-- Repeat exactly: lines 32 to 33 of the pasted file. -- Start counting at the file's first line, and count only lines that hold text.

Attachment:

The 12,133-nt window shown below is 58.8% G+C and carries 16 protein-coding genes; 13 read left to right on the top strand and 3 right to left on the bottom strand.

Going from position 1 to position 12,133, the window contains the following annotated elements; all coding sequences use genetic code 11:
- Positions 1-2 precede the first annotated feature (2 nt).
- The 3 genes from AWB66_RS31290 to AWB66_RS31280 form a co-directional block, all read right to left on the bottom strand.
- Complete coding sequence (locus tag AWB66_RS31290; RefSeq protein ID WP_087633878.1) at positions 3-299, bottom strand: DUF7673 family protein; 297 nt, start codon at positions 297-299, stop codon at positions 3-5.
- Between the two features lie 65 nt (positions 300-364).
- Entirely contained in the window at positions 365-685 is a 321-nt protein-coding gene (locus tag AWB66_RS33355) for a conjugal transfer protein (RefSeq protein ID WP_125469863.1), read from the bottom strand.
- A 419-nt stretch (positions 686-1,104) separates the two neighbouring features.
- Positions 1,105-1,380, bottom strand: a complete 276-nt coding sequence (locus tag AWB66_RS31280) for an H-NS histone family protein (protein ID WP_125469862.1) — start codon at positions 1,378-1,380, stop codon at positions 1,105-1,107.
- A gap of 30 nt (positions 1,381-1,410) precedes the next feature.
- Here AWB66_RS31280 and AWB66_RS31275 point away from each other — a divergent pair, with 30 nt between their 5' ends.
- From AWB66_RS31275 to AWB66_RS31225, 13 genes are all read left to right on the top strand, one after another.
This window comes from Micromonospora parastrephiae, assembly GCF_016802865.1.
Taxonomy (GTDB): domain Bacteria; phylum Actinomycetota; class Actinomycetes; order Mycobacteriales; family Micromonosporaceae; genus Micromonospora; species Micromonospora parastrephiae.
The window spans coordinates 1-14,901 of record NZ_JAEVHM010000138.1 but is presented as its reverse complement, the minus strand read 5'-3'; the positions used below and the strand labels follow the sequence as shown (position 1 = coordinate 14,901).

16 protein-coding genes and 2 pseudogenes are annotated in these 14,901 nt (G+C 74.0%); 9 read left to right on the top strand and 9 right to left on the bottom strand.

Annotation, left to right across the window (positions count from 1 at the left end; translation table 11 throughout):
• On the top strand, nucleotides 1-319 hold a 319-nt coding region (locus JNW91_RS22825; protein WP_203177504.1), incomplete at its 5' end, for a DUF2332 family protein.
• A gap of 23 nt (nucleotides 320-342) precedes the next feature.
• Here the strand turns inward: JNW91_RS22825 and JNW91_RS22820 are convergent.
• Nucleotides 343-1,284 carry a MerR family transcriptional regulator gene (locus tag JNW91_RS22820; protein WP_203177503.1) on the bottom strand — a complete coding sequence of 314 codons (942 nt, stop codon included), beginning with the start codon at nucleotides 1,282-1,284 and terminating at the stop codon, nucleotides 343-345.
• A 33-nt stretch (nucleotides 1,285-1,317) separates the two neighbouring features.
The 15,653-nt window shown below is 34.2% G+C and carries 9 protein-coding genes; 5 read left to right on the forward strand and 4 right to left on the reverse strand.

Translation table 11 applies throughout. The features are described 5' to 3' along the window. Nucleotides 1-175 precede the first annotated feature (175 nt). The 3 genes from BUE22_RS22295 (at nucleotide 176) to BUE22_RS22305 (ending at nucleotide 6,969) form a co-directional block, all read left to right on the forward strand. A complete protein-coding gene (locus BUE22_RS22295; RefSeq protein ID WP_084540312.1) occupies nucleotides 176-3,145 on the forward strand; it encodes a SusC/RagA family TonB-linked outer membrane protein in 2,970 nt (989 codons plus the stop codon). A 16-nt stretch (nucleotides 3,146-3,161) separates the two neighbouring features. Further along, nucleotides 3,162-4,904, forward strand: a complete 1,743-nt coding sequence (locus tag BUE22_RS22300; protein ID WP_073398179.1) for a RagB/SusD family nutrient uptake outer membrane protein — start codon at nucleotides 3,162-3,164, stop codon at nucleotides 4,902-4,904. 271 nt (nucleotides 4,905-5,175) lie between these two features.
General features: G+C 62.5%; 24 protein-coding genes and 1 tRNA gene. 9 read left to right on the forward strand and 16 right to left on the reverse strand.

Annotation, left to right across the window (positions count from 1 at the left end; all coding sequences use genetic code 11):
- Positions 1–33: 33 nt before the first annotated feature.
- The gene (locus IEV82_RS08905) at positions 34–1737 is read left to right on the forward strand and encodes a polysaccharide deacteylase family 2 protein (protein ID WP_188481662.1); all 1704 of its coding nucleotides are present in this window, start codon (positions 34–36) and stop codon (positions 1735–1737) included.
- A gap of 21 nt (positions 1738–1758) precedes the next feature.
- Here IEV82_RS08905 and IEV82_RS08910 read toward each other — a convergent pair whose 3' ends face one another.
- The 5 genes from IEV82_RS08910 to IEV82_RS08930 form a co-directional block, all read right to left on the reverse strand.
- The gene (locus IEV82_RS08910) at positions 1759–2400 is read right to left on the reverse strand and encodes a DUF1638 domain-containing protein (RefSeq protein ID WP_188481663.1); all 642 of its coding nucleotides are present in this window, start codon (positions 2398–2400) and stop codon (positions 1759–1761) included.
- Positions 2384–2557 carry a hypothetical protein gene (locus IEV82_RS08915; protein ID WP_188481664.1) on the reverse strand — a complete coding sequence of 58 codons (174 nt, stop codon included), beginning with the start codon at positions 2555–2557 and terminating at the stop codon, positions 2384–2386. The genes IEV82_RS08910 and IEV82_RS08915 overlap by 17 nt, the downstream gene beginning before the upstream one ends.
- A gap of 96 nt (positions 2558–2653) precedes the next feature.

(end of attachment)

- The gene (locus IEV82_RS08910) at positions 1759–2400 is read right to left on the reverse strand and encodes a DUF1638 domain-containing protein (RefSeq protein ID WP_188481663.1); all 642 of its coding nucleotides are present in this window, start codon (positions 2398–2400) and stop codon (positions 1759–1761) included.
- Positions 2384–2557 carry a hypothetical protein gene (locus IEV82_RS08915; protein ID WP_188481664.1) on the reverse strand — a complete coding sequence of 58 codons (174 nt, stop codon included), beginning with the start codon at positions 2555–2557 and terminating at the stop codon, positions 2384–2386. The genes IEV82_RS08910 and IEV82_RS08915 overlap by 17 nt, the downstream gene beginning before the upstream one ends.